Time To Call Your Lawmaker: Customs Bill Negotiators Could Tackle Currency Provision This Week
According to Politico’s “Morning Trade,” House Majority Leader Kevin McCarthy (R-CA) and Senate Finance Committee Chairman Orrin Hatch (R-UT) are still hopeful House and Senate lawmakers will meet before the August recess to resolve their differences on a customs reauthorization bill that was passed earlier this summer as part of a package of trade-related bills.
As Connecting the Dots noted last week, the debate on this bill is important to MSCI and its members because the Senate version of the bill includes language that would require the U.S. Commerce Department to investigate allegations of currency manipulation and consider countervailing duties to address it.
The Senate’s version of the customs bill also includes the Enforcing Orders and Reducing Customs Evasion (ENFORCE) Act, which would address foreign efforts to evade trade-remedy orders. (To learn more about this provision, which MSCI also supports, we urge you to read this letter from our partners at the National Association of Manufacturers and the American Iron and Steel Institute.)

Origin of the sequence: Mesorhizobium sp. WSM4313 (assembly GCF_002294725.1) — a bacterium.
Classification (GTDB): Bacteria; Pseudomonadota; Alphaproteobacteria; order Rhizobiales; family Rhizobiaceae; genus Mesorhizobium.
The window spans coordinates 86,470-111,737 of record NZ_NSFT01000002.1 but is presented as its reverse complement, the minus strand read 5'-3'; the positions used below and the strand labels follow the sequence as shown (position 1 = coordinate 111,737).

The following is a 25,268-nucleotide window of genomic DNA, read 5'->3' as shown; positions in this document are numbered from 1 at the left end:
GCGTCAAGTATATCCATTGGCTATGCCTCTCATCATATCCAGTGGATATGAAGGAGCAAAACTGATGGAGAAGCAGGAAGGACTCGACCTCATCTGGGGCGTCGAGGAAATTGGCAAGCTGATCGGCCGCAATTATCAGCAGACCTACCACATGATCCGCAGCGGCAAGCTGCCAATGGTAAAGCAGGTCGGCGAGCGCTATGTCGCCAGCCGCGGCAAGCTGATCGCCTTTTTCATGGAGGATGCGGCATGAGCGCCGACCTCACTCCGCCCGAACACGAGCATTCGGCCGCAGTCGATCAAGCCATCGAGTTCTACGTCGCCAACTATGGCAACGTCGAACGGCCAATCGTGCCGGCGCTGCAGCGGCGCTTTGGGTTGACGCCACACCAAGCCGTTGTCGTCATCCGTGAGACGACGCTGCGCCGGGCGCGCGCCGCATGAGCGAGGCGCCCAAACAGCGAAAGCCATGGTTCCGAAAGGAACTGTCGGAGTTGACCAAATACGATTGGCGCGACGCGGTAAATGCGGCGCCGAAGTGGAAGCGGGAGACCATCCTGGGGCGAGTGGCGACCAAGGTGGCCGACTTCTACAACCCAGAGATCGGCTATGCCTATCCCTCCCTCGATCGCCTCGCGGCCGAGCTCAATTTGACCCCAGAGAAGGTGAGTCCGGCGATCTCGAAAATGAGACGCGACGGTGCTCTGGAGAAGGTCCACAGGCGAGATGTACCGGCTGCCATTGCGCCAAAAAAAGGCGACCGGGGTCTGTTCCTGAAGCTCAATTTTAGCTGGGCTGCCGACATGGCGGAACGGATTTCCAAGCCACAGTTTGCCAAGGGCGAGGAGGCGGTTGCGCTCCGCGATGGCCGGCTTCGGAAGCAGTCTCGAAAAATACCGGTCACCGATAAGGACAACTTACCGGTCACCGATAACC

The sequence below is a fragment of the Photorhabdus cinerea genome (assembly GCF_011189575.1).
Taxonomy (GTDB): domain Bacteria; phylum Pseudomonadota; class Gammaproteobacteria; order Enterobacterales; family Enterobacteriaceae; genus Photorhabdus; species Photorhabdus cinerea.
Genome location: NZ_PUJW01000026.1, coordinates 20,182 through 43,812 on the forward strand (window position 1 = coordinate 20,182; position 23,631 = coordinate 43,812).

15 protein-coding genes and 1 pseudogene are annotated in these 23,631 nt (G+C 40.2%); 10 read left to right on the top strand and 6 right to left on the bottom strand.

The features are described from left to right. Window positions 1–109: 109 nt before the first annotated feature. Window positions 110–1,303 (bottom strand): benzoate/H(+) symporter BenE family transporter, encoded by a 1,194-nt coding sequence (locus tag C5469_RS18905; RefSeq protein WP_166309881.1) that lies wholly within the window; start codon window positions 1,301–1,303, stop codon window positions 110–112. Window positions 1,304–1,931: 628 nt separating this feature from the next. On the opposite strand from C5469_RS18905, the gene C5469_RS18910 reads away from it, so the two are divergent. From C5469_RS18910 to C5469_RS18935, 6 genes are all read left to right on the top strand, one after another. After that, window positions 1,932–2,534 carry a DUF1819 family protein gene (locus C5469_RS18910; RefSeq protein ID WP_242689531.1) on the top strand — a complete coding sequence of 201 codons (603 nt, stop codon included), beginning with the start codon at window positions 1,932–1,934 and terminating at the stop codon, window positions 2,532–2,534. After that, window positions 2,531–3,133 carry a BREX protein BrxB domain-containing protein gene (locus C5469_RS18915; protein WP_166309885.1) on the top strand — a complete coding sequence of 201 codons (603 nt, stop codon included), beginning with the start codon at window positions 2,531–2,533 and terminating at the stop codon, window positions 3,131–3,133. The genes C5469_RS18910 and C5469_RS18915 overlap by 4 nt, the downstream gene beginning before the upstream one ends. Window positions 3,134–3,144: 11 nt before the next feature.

Since the House version of the bill does not include either of these provisions, it is unclear whether they will survive and make it into a final bill. That’s why MSCI continues to urge its members to call their representatives and senators to urge them to support the Senate provisions. Members are also encouraged to call members of the customs bill conference committee. House conferences have not yet been named, but Senate conferees are: Finance Committee Chairman Orrin Hatch (R-UT), John Cornyn (R-TX), John Thune (R-SD), Johnny Isakson (R-GA), Ron Wyden (D-OR), Chuck Schumer (D-NY) and Debbie Stabenow (D-MI). Tell lawmakers that failure to enact this language would put the United States at a competitive disadvantage and erode the benefits of passing the Trade Promotion Authority bill they passed earlier this summer.
In related news: Reuters reported that the Chinese government announced Friday that it would “widen two-way fluctuation in the yuan exchange rate and study the introduction of products to help firms mitigate foreign exchange risks.” The government did not offer any specifics of its plan, however.